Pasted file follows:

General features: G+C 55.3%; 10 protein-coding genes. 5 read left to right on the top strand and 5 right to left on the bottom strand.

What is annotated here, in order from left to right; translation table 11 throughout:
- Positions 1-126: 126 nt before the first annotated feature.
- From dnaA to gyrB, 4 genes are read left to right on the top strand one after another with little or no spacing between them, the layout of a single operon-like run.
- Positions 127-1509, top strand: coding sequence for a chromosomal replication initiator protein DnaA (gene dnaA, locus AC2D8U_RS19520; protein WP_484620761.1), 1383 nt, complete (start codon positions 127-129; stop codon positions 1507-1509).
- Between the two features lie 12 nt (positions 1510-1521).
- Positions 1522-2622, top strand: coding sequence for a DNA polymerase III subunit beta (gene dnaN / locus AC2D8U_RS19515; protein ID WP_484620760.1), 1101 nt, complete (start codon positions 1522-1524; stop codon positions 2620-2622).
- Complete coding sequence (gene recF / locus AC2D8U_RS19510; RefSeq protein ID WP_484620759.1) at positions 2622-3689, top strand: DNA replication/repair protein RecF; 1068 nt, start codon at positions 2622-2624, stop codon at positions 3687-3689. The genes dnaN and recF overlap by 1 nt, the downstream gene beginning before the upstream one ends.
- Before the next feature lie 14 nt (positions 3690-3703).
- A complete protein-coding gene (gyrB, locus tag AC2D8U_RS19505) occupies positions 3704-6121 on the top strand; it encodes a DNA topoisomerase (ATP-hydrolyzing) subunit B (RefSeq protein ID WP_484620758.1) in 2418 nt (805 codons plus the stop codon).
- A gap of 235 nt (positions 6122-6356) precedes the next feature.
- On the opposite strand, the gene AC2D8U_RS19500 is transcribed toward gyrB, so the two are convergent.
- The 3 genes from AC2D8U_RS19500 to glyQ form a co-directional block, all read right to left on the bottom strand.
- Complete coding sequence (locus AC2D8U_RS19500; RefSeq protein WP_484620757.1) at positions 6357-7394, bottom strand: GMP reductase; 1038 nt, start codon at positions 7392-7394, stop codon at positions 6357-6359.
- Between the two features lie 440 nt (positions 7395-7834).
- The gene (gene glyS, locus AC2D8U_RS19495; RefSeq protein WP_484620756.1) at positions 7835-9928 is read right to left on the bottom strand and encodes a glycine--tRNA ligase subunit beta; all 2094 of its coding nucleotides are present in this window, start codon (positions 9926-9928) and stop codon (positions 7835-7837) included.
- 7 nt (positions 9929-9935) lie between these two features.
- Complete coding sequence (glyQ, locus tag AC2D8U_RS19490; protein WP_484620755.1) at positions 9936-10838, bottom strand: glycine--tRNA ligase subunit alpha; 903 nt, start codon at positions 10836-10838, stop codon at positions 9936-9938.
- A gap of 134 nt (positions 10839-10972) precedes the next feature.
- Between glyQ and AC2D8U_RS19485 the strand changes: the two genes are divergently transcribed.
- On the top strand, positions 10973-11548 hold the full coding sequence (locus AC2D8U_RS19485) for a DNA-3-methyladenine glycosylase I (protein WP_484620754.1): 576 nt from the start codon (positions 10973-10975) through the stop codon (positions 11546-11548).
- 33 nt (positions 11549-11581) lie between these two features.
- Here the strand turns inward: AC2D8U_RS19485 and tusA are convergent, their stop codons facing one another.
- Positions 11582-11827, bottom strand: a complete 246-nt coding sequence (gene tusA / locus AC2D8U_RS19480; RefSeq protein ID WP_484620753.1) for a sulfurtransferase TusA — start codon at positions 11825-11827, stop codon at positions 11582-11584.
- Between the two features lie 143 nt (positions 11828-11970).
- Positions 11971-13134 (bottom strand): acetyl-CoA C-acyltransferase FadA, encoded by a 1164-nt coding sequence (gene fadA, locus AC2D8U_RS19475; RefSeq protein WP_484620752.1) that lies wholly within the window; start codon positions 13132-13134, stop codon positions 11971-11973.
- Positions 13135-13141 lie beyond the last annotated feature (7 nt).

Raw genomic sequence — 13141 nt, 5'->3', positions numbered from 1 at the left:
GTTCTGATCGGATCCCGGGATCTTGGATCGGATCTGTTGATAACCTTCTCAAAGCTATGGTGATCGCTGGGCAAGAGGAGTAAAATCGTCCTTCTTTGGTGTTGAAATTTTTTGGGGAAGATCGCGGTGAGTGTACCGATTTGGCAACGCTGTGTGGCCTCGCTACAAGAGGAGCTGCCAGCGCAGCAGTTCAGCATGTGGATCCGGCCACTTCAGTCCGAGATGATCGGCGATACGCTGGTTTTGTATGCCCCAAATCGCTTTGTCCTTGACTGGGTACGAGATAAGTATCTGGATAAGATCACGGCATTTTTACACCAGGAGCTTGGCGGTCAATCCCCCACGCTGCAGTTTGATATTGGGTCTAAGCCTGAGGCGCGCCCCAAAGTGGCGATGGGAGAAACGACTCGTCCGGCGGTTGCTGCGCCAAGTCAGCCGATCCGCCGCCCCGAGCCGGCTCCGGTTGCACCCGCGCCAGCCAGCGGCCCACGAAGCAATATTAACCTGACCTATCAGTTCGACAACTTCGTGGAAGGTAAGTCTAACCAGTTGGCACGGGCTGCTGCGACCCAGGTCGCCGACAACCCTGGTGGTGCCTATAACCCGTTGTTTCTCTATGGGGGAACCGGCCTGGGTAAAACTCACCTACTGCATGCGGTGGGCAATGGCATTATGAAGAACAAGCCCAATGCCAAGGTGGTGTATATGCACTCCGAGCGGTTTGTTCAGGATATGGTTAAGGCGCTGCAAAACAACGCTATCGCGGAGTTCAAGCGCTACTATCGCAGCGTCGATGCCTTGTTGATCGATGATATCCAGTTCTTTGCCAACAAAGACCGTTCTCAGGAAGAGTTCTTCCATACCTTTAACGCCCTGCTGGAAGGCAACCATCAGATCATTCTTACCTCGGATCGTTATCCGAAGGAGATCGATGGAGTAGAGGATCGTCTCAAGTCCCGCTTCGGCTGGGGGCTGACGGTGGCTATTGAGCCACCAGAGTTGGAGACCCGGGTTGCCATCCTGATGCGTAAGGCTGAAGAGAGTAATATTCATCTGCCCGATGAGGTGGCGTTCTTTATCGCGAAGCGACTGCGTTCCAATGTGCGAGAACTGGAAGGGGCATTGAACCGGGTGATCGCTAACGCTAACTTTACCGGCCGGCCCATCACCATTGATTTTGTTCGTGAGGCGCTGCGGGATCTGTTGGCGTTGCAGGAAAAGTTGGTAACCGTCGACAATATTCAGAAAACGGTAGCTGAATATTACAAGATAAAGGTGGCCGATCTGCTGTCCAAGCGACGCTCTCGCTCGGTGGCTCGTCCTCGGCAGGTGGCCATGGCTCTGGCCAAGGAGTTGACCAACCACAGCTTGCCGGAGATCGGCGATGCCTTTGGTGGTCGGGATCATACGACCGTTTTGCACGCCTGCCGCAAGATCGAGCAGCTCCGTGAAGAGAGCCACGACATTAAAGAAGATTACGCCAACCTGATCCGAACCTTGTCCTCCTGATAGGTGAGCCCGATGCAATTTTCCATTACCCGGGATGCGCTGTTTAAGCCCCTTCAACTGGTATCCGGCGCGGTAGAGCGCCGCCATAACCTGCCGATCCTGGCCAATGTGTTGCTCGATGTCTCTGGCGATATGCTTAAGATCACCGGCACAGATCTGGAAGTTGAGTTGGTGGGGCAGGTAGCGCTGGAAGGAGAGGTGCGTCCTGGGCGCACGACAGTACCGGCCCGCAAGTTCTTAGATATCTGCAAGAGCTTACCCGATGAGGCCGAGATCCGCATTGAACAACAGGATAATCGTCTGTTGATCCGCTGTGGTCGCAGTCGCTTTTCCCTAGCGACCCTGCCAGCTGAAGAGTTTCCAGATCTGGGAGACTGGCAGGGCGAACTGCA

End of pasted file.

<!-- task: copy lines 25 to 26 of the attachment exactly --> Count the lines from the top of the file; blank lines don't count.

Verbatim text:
- Between the two features lie 143 nt (positions 11828-11970).
- Positions 11971-13134 (bottom strand): acetyl-CoA C-acyltransferase FadA, encoded by a 1164-nt coding sequence (gene fadA, locus AC2D8U_RS19475; RefSeq protein WP_484620752.1) that lies wholly within the window; start codon positions 13132-13134, stop codon positions 11971-11973.